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Exclusive: Q&A with ‘The Secret Race’ authors

VN: In the book you wrote about your time with Phonak. Floyd Landis has stated that team owner Andy Rihs supported his doping. Yet you never mentioned anything about Rihs being involved in any way.

TH: Andy Rihs and I never spoke of that topic (doping) at all. I was actually surprised when Floyd came out and said that Andy had been involved to some degree. We had never gone there.

VN: Andy Rihs and American Jim Ochowicz ran Phonak; they now run BMC Racing, the team of young Americans like Taylor Phinney and Tejay van Garderen. (Ochowicz is the godfather to Armstrong’s first son.) Given this, what do you say to American racing fans that desperately want to put the past behind them and believe in the next generation? Or, in a general sense, what are your thoughts regarding young riders who are in the hands of team management that may have been involved in doping in the past?

TH: My biggest hope here is that the young riders don’t have to make the same decision that I was put in. There are still some bad apples in the sport, and either they need to leave, or they need to change their mindset, and I think this book is going to help address this.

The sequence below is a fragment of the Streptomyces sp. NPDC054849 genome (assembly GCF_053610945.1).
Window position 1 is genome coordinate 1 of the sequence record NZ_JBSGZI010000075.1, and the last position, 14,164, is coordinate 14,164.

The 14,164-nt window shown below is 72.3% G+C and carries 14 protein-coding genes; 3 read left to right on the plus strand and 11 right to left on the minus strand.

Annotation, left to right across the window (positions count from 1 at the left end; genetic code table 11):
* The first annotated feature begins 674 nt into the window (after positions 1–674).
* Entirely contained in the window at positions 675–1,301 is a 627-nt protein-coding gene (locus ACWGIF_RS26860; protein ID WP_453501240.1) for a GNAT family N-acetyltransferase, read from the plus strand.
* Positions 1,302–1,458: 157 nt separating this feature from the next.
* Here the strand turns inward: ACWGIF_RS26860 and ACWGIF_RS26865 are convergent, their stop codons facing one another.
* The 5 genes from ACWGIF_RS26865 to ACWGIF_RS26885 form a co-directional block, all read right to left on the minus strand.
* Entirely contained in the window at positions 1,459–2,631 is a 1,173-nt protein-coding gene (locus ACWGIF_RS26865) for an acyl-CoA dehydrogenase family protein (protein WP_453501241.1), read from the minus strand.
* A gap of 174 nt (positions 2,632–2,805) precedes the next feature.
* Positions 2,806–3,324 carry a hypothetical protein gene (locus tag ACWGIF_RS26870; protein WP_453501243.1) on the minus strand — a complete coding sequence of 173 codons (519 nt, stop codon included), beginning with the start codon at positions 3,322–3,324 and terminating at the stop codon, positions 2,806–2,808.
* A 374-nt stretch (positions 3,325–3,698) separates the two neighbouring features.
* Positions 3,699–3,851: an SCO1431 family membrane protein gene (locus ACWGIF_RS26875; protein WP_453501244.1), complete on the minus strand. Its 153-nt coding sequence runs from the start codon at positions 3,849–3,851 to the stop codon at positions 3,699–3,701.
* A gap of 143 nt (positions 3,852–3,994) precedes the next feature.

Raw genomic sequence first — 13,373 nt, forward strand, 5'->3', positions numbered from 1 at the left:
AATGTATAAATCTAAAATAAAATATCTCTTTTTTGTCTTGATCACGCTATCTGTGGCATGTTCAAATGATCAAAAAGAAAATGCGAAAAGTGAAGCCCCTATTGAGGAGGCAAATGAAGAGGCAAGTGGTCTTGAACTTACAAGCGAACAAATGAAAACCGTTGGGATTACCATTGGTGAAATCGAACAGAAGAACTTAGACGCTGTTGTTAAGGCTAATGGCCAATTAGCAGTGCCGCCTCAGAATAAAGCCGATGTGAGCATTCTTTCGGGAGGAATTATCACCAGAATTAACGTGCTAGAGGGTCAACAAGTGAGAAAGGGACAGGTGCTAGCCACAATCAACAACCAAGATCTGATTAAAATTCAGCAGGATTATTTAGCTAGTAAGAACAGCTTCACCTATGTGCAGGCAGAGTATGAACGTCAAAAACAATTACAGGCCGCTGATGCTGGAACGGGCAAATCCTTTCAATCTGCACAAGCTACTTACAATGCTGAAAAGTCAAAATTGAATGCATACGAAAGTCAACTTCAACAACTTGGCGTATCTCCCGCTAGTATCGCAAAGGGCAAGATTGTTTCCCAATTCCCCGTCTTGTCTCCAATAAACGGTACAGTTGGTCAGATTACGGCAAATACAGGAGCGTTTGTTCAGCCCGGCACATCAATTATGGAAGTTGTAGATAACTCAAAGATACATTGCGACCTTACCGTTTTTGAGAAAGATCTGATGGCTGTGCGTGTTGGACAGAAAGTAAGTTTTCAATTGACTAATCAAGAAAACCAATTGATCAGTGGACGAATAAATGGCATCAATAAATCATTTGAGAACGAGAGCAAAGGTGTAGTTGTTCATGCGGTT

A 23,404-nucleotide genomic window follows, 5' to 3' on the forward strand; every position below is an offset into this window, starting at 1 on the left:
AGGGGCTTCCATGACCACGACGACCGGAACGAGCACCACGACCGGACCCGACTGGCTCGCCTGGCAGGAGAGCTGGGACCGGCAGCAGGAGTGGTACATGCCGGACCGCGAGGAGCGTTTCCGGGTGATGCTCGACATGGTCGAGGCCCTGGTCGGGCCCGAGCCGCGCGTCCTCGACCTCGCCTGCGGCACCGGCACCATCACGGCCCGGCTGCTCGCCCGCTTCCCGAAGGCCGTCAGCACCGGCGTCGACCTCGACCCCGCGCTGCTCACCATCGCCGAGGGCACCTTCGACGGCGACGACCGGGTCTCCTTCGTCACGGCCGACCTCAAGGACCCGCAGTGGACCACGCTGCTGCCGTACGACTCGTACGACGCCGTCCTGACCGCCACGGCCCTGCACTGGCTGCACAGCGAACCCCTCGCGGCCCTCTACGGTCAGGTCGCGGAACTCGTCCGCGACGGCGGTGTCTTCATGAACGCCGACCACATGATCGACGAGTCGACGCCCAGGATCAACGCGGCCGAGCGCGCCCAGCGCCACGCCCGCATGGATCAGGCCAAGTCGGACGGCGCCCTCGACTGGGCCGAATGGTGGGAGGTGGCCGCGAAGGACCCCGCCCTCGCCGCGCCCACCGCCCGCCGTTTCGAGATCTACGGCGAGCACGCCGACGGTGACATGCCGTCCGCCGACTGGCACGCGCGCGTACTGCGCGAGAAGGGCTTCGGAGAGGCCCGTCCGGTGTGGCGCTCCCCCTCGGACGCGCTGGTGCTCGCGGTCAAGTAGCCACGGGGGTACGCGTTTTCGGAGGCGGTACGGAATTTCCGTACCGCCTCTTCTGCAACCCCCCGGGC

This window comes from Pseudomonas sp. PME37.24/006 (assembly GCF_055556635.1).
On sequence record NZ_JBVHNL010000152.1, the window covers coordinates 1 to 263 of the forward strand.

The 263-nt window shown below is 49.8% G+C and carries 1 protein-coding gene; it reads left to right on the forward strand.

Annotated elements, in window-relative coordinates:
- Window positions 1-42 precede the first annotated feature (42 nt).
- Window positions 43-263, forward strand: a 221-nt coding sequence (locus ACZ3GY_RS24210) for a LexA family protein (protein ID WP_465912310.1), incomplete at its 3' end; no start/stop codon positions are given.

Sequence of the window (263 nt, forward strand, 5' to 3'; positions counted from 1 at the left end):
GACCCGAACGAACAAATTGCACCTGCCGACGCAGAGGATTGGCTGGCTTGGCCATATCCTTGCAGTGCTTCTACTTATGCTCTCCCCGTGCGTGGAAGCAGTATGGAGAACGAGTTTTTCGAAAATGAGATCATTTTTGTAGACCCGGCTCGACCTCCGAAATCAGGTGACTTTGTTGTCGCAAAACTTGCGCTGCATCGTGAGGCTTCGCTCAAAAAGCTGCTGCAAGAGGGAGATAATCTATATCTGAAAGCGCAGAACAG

DC: The question to ask — is there a villain in the book? Lance is a human being, making choices. This is a story of the culture of the time, the culture of bike racing. It’s a bit like the culture of Wall Street in some ways. There was a “win at all costs” culture, and some good people did bad things. I don’t think Tyler, or anybody, is saying it’s time to punish people for committing sins. But I do think what he is saying is that culture is a powerful force. The culture is changing, and it’s worth applauding that change. I think Tyler believes in the future of the sport, like a lot of us do. When people read the book I think they will come away with a picture of a culture, and a picture of a time, when it was “win at all costs,” and that time has changed, as we see from the times on the road, and through improved testing.

TH: It’s changing, yes. I have an 11-year-old nephew who told me about a year ago that he wants to be a pro cyclist. When I heard that I felt like I had a big rock in my stomach. It was a little bit unsettling. Hopefully with this book… say this kid goes on to be a professional cyclist, hopefully he doesn’t have to make the choice that I had to make, that Darren Baker had to make, that Scott Mercier had to make. Some guys chose to continue, like myself; other guys chose to head back to San Francisco and go into the banking industry.

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